Why Produce Higher Quality Scratch Videos?
If you want to start sharing your scratch videos, it really helps to make them of a good quality, to make it easy for your audience or potential reviewers / scratch mentors to watch and see whats happening.
As someone that gets asked to watch and feedback on scratch videos frequently, it can be a really difficult and frustrating task to review when you can’t see or hear whats going on!
I want to help you make better videos for both your and your audiences benefit.
Sunny has a background in professional TV broadcast production that we can benefit from, and I’m very grateful that he is sharing his knowledge with us.
I’ve included a written summary underneath each video, together with links to equipment and software mentioned to reinforce the video content.
Key take away:
Record your audio and video separately then edit them together later, for the highest quality results possible.
Industry Insider Info: you can get away with lower quality visuals if the sound is high quality.
Scratching sounds bad when you use any built in camera mic to record your speakers.
A built in camera mic recording is used is for reference only.
Built in mics are normally low quality and pick up the room ambience especially fader clicks.
Sometimes the fader clicks are louder than the scratch routine audio – Not good!
Avoid relying on the camera mic!
Industry Pro Tip: Treat the audio and video as 2 separately recorded elements that you can edit together later.
Sound recording options:
Use the line in audio to your camera if available and use that as a reference track to sync and match up the higher quality audio to.
Industry term: HOT = the audio signal level is high / clipping – the levels are hitting the red.
Set the right audio levels to avoid unusable audio, frustration and disappointment.
Performance Anxiety / Red Button Syndrome: To overcome recording nerves, record often to get used to it and improve.
Make it easy to record – the easier it is to record, the more you will do it, so keep your setup simple.
Simplify your workflow!
Hit record on your camera and sound recorder and away you go.
Leave everything setup if you can.
- Outboard audio device / sound recorder e.g. Roland R26.
- Line in directly into your computer.
- DVS. Instructions for recording with DVS: Serato & Traktor.
Equipment Setup Overview Diagram
- Camera records visuals and reference audio.
- Outboard device or computer records clean (direct input) audio.
- Audio to speakers for you and the camera.
Create a reference audio track together with the high quality version so you want match them up and sync them together in the edit.
It’s time to record.
Create a reference audio track: Use the camera mic or line in to your camera to create a sync between the audio recorded on the video and the audio you record separately with your recorder or computer. Make sure you use a monitor speaker if using the camera mic.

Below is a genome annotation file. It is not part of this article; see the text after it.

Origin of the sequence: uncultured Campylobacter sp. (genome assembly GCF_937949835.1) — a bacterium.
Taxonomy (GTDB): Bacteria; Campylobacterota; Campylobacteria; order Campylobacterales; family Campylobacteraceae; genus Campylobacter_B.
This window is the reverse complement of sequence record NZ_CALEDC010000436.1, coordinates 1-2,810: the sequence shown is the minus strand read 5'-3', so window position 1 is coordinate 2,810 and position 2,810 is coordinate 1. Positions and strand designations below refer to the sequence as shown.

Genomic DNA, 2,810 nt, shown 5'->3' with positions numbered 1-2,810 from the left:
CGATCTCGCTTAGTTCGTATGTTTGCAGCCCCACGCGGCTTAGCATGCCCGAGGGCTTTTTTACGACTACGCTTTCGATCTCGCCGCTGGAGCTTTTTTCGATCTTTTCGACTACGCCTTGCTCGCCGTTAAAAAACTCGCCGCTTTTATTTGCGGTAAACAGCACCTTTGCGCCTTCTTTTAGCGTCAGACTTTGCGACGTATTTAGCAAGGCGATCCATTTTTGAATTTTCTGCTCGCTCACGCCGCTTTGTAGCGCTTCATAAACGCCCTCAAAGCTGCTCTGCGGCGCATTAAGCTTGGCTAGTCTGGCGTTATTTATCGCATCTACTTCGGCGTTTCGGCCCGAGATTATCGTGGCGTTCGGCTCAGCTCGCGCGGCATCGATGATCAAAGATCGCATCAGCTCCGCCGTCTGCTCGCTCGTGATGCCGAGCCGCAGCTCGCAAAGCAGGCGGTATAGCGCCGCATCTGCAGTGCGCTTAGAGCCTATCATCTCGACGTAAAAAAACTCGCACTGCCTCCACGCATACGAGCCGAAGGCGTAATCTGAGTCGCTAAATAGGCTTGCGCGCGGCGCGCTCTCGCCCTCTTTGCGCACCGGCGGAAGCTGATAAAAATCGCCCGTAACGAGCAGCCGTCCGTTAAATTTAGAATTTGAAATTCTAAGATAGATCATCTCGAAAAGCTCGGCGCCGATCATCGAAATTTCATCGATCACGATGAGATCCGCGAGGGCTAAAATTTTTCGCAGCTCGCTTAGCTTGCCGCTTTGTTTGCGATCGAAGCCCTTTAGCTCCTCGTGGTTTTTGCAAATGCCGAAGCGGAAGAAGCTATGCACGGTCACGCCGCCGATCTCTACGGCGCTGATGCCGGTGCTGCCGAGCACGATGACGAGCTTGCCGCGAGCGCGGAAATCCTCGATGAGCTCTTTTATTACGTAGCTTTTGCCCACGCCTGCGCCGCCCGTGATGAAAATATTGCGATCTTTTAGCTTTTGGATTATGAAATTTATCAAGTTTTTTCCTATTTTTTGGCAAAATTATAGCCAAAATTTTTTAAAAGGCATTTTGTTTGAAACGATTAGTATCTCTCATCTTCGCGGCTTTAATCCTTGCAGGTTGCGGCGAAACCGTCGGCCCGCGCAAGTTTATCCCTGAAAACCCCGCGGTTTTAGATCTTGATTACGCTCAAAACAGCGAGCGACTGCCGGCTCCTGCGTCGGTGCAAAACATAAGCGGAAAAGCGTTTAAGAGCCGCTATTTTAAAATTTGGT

Note: DSLRs have a recording cut off point of around 12 mins. (Due to export taxes on cameras being lower than if they are classed as a video camera).
Once you have recorded, transfer the media from: SD cards / USB from your camera and recorder, or audio wav from your computer or DVS.
Industry Term: Ingest = getting all the media onto your computer via capture, transfer or importing.
Start working on it in the post process using your NLE.
NLE = Non Linear Editor. The software used to edit your audio and footage together.
An NLE allows you to jump around the timeline and edit in a non linear fashion, unlike scrubbing through a tape in order.
NLEs let you work with multiple video and audio tracks.
NLE / Video Editing Software
Ingest Media: Keep your audio and video footage organised in a folder.
Video editing is similar to audio editing for those of you who have experience of that.
3 Main Visual Areas of an NLE:
Place your video in timeline.
Place your high quality (HQ) clean audio into an audio track.
Match up the HQ audio to the low quality video audio:
Zoom in to make it easier.
The waveforms look similar.
Zoom in and find a sharp sound with a strong representation, e.g a snare sound.
Use the waveform visuals to find the sync.
Play back and listen to make sure that the HQ audio is in sync.
Ensure your record / fader hand movements are in sync with the HQ audio.
Turn off or mute the low quality camera mic / line in reference audio track.
Render / export the final video for upload to YouTube or similar sites.
Many NLEs now have presets to send to YouTube / Vimeo and Facebook.
Once you have mastered the basics, you can start using transitions, visual effects and titling.
- Media Pool – all the files you imported – audio and video track
- Preview screen – shows you what the final video will look like.
- Tracks – 1 video track and 1 audio in our case.
That concludes if you have any questions, please leave them in the comments.
The process Sunny described is the exact process I use and it works a treat. It’s more work than aiming your camera at you setup and hitting record using the inbuilt camera mic to capture your speaker sound, but the results are so much better.
Remember its not all about gear – use what camera you have and record a clean line out from your mixer in whatever way you can. A line into your computer is one of the most common ways, or if you are using a DVS thats even easier. The best thing you can do is make a start and practice recording and editing together in this way.
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